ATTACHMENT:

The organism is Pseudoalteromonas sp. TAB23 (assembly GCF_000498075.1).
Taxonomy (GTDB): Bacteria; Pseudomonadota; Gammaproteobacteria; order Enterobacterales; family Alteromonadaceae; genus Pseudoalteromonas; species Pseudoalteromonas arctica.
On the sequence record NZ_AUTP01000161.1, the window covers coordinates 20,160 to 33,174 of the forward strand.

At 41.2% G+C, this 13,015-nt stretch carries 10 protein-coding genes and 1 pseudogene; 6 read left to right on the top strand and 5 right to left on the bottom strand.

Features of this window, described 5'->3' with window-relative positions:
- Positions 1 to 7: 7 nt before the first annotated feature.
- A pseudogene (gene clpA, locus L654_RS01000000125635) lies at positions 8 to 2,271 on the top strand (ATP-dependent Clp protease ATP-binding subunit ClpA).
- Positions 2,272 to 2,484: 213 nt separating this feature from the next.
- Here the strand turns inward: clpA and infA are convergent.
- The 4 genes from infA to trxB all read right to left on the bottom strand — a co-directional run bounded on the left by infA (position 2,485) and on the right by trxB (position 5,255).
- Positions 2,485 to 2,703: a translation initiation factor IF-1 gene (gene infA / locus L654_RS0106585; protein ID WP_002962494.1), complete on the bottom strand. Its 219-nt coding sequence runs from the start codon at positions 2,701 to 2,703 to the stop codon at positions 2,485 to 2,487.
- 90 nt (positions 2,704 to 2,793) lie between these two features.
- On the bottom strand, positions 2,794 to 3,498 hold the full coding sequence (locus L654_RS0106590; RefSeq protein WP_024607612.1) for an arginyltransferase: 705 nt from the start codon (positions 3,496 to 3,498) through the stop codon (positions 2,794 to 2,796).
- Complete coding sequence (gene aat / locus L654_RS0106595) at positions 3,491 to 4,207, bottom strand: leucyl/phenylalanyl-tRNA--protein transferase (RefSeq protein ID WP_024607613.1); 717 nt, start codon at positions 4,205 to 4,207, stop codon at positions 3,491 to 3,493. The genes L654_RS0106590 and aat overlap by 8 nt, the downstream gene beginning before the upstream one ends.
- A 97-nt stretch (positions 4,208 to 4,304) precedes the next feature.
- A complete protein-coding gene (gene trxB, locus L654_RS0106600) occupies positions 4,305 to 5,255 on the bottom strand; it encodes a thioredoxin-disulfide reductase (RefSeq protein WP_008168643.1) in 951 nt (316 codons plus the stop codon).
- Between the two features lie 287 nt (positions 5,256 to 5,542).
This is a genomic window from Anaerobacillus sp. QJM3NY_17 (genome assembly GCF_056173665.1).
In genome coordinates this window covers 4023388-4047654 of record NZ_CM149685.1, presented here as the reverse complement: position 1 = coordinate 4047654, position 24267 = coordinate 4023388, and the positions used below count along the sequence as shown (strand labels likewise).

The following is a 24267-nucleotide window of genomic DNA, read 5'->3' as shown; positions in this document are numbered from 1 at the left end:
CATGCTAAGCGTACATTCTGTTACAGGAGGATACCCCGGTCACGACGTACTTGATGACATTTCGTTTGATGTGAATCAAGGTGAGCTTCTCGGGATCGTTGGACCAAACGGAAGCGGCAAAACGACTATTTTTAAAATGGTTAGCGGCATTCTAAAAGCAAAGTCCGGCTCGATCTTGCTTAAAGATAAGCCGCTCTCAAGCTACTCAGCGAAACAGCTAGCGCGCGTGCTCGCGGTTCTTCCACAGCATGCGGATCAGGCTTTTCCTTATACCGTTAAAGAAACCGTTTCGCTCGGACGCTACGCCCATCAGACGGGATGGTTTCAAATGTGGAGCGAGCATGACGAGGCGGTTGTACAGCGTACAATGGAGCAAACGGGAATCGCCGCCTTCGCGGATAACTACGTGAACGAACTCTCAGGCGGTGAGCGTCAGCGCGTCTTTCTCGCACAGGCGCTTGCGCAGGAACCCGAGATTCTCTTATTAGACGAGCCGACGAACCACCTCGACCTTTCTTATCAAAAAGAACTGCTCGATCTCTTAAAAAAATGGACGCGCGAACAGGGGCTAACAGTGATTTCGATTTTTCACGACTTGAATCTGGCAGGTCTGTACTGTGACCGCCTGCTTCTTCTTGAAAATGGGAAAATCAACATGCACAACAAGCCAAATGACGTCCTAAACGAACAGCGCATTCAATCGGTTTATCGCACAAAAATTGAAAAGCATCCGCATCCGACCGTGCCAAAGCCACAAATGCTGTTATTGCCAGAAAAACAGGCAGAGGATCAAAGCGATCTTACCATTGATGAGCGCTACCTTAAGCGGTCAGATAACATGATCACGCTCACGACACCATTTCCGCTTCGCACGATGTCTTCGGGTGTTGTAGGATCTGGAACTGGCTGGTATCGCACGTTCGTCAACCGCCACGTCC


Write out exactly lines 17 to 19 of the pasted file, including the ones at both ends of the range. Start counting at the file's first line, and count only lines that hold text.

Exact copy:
- Between the two features lie 287 nt (positions 5,256 to 5,542).
This is a genomic window from Anaerobacillus sp. QJM3NY_17 (genome assembly GCF_056173665.1).
In genome coordinates this window covers 4023388-4047654 of record NZ_CM149685.1, presented here as the reverse complement: position 1 = coordinate 4047654, position 24267 = coordinate 4023388, and the positions used below count along the sequence as shown (strand labels likewise).